A Philippine eagle's hope
DAVAO CITY, Philippines - A young boy with big round eyes fiddles with the lower hem of his shirt as he closely watches a Philippine eagle, which was shot by a hunter, stumble and struggle for her life. The other children sitting beside him gasp as the hunter pursues the wounded eagle.
These scenes were part of the play mounted by the volunteers of the Philippine Eagle Foundation in Malagos, Davao City, to raise the awareness of the people, most especially the children, about the current condition of the Philippine Eagles.
Sunday, January 15, is also a special day.
The entire facility is celebrating Pag-asa’s 20th birthday.
A product of a 14-year research, Pag-asa (Hope) is the first Philippine Eagle that was bred in captivity through artificial insemination and was hatched through incubation. Literally, the fragile eaglet that was hatched 20 years ago provided hope for the country’s effort to save and conserve these majestic creatures.
Eddie Juntilla has been working in the eagle center since the late 80’s, and he was assigned to take care of Pag-asa since Day 1. Through imprinting, Juntilla stood as the parent and, during mating season, the surrogate partner of Pag-asa.
“It’s part of my job nothing personal,” said Juntilla with a sheepish grin when asked how it feels to have an eagle as a partner.
As of January 2012, there are 35 Philippine eagles under the protection of the PEF inside the eagle center.
According to Anna Mae Sumaya, curator of PEF’s Breeding Program, there are 3 natural pairs inside the facility while there are 5 eagles that are imprinted to humans.
“Compared to the rearing method that we have applied with Pag-asa wherein he imprinted with his keeper and is dependent to humans, it is now our rearing protocol that the new eaglets should not see and associate their selves with any human,” said Sumaya.
PEF lately has been releasing eagles back to the their natural habitat in the wild. However, Pag-asa will stay in the facility.
“Pag-asa’s not releasable because he has imprinted and very dependent ot his keepr and he might pose danger to self or to others. That is why Pag-asa will stay here,” said Dennis Salvador, Executive Director of PEF.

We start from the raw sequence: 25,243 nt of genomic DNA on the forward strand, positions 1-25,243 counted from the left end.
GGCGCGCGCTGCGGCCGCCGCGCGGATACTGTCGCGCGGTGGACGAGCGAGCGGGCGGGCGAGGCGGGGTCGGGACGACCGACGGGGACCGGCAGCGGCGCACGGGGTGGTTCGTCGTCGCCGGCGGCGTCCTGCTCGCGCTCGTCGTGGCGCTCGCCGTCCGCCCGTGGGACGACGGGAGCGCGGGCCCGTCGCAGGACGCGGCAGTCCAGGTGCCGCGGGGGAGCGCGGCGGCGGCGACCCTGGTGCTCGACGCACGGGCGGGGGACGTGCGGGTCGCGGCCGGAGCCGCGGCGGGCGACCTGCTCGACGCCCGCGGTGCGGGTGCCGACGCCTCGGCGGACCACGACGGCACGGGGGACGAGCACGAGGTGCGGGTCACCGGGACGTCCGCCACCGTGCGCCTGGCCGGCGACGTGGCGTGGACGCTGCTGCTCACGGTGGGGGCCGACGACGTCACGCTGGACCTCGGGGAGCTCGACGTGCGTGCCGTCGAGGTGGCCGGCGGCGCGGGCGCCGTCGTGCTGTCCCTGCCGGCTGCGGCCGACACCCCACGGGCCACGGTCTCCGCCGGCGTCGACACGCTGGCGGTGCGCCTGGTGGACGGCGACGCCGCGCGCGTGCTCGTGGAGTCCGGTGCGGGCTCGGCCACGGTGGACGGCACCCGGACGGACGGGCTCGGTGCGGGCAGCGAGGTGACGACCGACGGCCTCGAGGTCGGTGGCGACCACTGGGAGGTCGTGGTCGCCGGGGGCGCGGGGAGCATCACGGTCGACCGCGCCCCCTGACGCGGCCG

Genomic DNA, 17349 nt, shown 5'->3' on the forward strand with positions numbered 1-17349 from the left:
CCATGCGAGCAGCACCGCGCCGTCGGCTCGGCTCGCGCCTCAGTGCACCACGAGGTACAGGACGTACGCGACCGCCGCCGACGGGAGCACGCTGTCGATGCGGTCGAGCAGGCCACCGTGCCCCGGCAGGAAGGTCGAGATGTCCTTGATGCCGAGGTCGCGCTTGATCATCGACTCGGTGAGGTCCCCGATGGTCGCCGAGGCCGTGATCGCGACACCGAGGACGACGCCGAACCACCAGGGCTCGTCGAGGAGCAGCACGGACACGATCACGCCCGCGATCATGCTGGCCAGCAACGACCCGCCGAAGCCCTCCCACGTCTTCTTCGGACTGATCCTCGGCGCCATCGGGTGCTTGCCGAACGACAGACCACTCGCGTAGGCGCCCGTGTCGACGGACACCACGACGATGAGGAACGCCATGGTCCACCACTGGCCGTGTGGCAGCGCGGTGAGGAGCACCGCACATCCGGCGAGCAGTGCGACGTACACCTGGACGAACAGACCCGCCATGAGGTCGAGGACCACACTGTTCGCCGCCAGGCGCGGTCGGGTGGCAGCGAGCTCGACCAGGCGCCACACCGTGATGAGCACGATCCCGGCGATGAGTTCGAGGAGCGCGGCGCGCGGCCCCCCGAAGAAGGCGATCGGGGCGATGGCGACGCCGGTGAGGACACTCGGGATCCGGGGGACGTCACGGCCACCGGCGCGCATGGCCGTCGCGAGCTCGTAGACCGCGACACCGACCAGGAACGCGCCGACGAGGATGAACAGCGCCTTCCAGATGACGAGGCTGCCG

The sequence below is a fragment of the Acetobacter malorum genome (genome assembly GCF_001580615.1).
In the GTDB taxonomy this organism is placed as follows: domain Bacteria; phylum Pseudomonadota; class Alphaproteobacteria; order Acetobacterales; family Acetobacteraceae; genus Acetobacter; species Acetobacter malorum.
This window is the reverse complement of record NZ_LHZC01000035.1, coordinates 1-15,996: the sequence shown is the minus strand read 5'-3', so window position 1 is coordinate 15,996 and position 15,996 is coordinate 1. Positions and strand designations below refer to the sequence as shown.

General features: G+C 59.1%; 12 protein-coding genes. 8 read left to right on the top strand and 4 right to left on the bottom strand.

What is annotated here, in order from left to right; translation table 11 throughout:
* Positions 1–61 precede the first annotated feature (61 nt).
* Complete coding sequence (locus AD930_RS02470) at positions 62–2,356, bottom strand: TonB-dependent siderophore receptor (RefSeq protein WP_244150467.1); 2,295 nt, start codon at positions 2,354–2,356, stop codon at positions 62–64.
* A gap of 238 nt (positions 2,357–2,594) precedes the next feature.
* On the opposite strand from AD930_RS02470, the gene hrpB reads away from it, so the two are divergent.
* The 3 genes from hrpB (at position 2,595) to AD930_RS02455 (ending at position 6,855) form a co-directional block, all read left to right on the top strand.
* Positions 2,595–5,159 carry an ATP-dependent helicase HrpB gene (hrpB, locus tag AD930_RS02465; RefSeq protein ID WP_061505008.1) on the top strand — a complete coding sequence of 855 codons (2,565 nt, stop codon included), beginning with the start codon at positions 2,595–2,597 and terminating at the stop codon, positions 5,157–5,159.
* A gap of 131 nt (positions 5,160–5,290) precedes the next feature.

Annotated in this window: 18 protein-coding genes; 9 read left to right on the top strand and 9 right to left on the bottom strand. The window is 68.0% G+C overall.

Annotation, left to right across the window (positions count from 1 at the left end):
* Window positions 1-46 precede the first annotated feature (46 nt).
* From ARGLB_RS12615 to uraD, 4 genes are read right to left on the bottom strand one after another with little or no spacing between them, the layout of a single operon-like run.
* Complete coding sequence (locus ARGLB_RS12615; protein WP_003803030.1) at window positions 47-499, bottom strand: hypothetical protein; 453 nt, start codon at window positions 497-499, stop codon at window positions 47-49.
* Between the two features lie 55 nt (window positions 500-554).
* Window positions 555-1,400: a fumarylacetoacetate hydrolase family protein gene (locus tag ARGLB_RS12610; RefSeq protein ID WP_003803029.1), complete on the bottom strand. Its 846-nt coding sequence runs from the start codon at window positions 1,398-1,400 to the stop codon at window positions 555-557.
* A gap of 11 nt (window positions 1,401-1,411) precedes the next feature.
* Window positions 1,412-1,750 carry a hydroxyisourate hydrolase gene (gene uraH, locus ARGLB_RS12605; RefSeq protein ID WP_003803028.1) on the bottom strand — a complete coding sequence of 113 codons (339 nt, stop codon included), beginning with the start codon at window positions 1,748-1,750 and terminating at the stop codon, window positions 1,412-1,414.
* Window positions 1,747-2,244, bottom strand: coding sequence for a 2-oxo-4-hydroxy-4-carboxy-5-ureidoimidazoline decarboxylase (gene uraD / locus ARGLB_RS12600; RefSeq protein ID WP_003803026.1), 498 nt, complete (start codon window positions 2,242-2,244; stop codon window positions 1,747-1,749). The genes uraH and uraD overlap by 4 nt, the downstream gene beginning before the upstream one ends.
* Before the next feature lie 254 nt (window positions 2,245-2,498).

The struggle of the eagles
Salvador said that there are fewer than 400 pairs of Philippine Eagles in the wild across the country and 200 pairs are in the island of Mindanao.
The areas where Philippine Eagles still exist are in Samar, Leyte, some parts of Luzon and the mountain ranges of Mindanao.
“But we believe that the Philippine Eagles are already extinct in Leyte,” said Salvador.
Although human hunting and trapping are seen as factors in the rapid decline on the population of the Philippine Eagles, it is the destruction of the habitat that is identified as the long-term problem on the efforts on eagle conservation.
“That is why we have to position against deforestation and logging. Another problem is mining most especially large-scale open pit mining. Most mining operations and applications are on the identified habitats of the eagles. They dig and clear our lands in the expense of the communities and the future generations,” Salvador said.
Salvador, a veteran on eagle conservation, also said that the government should also take a second look in its policies.
“How would they balance this? At some point the government may say that we should push for eagle conservation while on the other hand they allow mining corporations to destroy the habitats,” Salvador said.
Presently, PEF is boosting up their efforts by strengthening community partnerships most especially with the indigenous people.
“Because law enforcement is not enough, we are trying to find other ways to deal with the communities. Aside from the information dissemination and education campaigns, we are also using conservation incentives with our partner communities. In Arakan Valley, North Cotabato, we provided a water system in the community as an incentive for their efforts in helping with the conservation,” said Salvador.
PEF, which is currently funded by sponsors from the private sector, recognizes that they need more resources to continue and strengthen its operations.
“Dapat pati government tumaya dito (Government should have a stake in this),” Salvador said.
As successive environmental disasters ravaged Mindanao, thousands suffered the brunt of years upon years of environmental plunder.
The people cannot escape anymore on this call of duty to save what is savable and to protect what must be protected. And as the sun started to kiss the horizon on the day of Pag-asa’s birthday, children continue to goggle with sparkling eyes on Pag-asa as he statuesquely perches in a branch inside his cage.
A young tyke who is accompanied by his grandparents commented, “Ganahan man na sila molupad-lupad (I know they wanted to fly freely).” - Rappler.com